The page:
Elsig, Joachim; Schmitt, Jochen; Leuenberger, Daiana; Schneider, Robert; Eyer, Marc; Leuenberger, Markus C; Joos, Fortunat; Fischer, Hubertus; Stocker, Thomas F (2009): Carbon isotopic record of CO2 from the Holocene of the Dome C ice core. PANGAEA, https://doi.org/10.1594/PANGAEA.728699, Supplement to: Elsig, J et al. (2009): Stable isotope constraints on Holocene carbon cycle changes from an Antarctic ice core. Nature, 461, 507-510, https://doi.org/10.1038/nature08393
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Reconstructions of atmospheric CO2 concentrations based on Antarctic ice cores reveal significant changes during the Holocene epoch, but the processes responsible for these changes in CO2 concentrations have not been unambiguously identified. Distinct characteristics in the carbon isotope signatures of the major carbon reservoirs (ocean, biosphere, sediments and atmosphere) constrain variations in the CO2 fluxes between those reservoirs. Here we present a highly resolved atmospheric d13C record for the past 11,000 years from measurements on atmospheric CO2 trapped in an Antarctic ice core. From mass-balance inverse model calculations performed with a simplified carbon cycle model, we show that the decrease in atmospheric CO2 of about 5 parts per million by volume (p.p.m.v.) and the increase in d13C of about 0.25% during the early Holocene is most probably the result of a combination of carbon uptake of about 290 gigatonnes of carbon by the land biosphere and carbon release from the ocean in response to carbonate compensation of the terrestrial uptake during the termination of the last ice age. The 20 p.p.m.v. increase of atmospheric CO2 and the small decrease in d13C of about 0.05% during the later Holocene can mostly be explained by contributions from carbonate compensation of earlier land-biosphere uptake and coral reef formation, with only a minor contribution from a small decrease of the land-biosphere carbon inventory.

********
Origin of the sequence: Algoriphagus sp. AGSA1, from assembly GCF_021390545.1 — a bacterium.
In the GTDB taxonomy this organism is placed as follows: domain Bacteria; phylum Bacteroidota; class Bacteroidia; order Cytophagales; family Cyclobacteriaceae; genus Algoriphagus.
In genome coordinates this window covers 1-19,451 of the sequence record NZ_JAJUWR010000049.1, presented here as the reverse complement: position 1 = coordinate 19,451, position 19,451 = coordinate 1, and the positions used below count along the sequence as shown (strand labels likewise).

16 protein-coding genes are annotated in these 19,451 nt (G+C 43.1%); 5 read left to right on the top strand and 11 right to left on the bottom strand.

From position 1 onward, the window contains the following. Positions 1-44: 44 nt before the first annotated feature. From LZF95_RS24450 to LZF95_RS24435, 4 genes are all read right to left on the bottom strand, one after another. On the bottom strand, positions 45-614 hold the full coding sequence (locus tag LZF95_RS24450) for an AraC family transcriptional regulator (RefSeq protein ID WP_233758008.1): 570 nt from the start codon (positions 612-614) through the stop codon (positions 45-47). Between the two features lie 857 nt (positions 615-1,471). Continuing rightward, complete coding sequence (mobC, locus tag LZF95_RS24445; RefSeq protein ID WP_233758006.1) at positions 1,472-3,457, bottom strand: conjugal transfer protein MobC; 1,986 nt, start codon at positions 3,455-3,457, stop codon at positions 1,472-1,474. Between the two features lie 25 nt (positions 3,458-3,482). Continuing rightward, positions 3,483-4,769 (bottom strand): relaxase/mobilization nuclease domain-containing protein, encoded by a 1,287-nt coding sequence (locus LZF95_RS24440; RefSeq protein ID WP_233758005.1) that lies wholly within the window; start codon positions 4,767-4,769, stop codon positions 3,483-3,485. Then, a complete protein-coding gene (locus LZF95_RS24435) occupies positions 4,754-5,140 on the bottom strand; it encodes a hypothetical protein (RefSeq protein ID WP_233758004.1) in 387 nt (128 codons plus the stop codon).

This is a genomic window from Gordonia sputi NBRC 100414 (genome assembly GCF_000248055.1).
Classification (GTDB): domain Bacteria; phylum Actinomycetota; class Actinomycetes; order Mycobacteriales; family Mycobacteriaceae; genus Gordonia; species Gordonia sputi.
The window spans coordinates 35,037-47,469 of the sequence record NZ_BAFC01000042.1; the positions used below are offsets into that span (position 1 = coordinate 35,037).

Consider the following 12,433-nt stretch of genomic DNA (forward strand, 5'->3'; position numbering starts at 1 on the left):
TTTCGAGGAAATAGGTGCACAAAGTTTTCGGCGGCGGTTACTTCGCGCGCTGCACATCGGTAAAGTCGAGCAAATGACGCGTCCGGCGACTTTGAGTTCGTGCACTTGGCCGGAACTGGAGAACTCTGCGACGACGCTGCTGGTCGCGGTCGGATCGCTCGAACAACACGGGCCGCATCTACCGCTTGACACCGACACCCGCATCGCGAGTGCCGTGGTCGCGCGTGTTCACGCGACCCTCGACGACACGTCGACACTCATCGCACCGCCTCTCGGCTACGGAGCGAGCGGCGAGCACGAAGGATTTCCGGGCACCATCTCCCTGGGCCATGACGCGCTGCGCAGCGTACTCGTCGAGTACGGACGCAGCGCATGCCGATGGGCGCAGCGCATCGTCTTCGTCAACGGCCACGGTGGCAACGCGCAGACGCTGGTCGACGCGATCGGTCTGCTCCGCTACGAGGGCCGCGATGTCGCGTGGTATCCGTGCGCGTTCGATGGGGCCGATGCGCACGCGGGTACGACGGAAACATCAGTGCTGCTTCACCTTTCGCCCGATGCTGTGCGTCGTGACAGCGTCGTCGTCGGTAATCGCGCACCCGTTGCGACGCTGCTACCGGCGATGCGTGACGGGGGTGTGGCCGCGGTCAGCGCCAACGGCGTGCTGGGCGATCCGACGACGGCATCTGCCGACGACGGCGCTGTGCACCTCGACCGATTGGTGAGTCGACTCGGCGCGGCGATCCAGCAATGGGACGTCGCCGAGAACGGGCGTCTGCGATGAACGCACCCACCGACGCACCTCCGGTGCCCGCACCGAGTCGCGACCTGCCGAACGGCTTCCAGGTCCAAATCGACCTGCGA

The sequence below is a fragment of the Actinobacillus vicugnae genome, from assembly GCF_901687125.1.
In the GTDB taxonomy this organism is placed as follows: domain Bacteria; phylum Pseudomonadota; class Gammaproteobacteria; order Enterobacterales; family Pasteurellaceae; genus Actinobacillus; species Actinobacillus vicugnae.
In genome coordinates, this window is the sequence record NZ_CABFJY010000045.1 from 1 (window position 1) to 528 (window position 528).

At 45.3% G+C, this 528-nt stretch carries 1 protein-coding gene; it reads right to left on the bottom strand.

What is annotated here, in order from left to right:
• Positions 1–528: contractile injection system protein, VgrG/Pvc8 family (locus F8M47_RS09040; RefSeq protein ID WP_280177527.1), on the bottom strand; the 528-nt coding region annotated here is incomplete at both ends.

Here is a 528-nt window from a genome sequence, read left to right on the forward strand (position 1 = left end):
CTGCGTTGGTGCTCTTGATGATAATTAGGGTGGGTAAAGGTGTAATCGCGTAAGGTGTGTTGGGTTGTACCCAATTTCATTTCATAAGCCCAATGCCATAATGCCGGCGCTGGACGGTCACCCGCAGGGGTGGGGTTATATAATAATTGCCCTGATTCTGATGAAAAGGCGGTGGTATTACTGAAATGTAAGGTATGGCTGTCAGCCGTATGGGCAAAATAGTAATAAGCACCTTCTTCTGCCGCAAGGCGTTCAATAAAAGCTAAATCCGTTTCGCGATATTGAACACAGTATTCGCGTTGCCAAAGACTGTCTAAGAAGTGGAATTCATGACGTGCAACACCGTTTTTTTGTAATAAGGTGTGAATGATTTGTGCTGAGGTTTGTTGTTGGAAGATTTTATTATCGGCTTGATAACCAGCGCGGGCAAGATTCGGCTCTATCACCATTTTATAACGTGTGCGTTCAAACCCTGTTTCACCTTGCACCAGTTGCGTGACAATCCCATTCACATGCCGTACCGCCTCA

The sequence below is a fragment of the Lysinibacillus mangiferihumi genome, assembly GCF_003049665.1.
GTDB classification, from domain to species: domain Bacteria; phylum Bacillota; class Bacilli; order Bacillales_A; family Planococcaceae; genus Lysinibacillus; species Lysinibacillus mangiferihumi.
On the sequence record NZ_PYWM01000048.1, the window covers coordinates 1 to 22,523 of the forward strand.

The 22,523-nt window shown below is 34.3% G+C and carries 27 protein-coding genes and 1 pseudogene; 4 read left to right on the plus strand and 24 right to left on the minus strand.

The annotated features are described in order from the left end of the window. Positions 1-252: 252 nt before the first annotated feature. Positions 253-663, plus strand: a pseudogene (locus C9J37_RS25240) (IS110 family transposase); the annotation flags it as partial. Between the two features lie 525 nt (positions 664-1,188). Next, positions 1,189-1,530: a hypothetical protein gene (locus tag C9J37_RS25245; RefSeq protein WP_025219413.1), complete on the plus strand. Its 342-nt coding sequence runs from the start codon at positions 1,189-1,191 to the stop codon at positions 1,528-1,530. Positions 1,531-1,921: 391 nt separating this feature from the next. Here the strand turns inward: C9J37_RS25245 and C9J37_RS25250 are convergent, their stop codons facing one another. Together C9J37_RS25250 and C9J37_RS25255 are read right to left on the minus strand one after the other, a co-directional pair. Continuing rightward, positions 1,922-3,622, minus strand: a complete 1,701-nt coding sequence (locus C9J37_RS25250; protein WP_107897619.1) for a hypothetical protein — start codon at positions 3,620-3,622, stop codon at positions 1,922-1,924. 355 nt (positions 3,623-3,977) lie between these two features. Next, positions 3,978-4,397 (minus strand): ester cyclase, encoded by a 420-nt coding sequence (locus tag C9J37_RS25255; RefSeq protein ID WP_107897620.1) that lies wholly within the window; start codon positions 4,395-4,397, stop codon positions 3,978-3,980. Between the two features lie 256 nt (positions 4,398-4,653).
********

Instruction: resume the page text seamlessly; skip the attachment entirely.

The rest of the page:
Latitude: -75.100000 * Longitude: 123.350000
Minimum DEPTH, ice/snow: 110.19 m * Maximum DEPTH, ice/snow: 409.64 m
Dome C ice core covering 0 to 11 kyr BP. The air from polar ice-core samples of about 30g (AWI/Bern) and 5-6g (Bern) is extracted under vacuum with a sublimation methode or via mechanical cracking, respectively, and the extracted gas is then analysed for d13CO2 using gas chromatographic separation and isotopic analyses on two independet mass spectrometers. The mean d13CO2 analytical uncertainty of both methods (1-sigma) is 0.07 per mille.
The age scale used (in ka before 1950 AD) is EDC3 gas age scenario 4 (Loulergue et al., 2007, http://www.clim-past.net/3/527/2007).
Values marked via '/', are outlies, and have not been taken into account for deconvolution calculations. The outlier depths have been measured using both extraction methods and are very likley caused by an ice core break during the drilling (see further details).
|#||Name||Short Name||Unit||Principal Investigator||Method||Comment|
|1||DEPTH, ice/snow||Depth ice/snow||m||Geocode|
|3||delta 13C, carbon dioxide, atmospheric||d13C CO2||per mil PDB||Elsig, Joachim||calculated average/mean values||corrected for gravitational fractionation using d15N2 data|
|4||delta 13C, standard deviation||d13C std dev||±||Elsig, Joachim||1-sigma uncertainty|
|6||Method comment||Method comm||Elsig, Joachim||extraction method (mechanical cracking or sublimation of the ice)|
267 data points